Smoking and home fire safety
The place where we feel safest — at home — is where most smoking-materials structure fires, deaths, and injuries occur. Smoking materials are the leading cause of fire deaths. Smoking material fires are preventable.
- If you smoke, use only fire-safe cigarettes.
- If you smoke, smoke outside. Most deaths result from fires that started in living rooms, family rooms and dens or in bedrooms.
- Keep cigarettes, lighters, matches, and other smoking materials up high out of the reach of children, in a locked cabinet.
Put it out
- Use a deep, sturdy ashtray. Place it away from anything that can burn.
- Do not discard cigarettes in vegetation such as mulch, potted plants or landscaping, peat moss, dried grasses, leaves or other things that could ignite easily.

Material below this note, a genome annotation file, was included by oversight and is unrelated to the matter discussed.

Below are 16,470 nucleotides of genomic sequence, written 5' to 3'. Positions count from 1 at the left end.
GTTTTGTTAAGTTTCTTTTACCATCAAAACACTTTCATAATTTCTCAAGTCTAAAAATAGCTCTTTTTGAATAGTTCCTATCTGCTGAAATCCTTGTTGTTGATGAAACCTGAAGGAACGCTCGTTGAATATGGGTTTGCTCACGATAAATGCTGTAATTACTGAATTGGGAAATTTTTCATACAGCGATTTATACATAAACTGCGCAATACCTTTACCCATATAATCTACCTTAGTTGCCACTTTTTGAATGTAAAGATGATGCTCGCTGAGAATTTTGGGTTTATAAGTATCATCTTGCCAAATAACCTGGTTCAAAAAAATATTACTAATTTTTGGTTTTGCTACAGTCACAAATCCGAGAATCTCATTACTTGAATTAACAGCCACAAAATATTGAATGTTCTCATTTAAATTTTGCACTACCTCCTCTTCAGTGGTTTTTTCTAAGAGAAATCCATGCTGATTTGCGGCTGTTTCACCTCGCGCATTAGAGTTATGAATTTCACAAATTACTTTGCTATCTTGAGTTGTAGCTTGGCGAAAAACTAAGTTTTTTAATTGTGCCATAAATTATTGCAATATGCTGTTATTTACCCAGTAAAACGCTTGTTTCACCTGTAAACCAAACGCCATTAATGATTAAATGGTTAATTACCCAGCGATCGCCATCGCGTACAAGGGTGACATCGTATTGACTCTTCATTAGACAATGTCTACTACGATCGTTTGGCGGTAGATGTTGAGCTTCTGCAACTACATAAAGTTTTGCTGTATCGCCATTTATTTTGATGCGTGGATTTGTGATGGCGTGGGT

- Before you throw away butts and ashes, make sure they are out, and dousing in water or sand is the best way to do that.
Smoking and medical oxygen
Never smoke and never allow anyone to smoke where medical oxygen is used. Medical oxygen can cause materials to ignite more easily and make fires burn at a faster rate than normal. It can make an existing fire burn faster and hotter.
Fires have occurred while e-cigarettes were being used, the battery was being charged, or the device was being transported. Battery failures have led to small explosions. Never leave charging e-cigarettes unattended. E-cigarettes should be used with caution.
- The risk of dying in a home structure fire caused by smoking materials rises with age.
- One out of four fatal victims of smoking-material fires is not the smoker whose cigarette started the fire.
This information is from the National Fire Protection Association – the leading information and knowledge resource on fire, electrical and related hazards.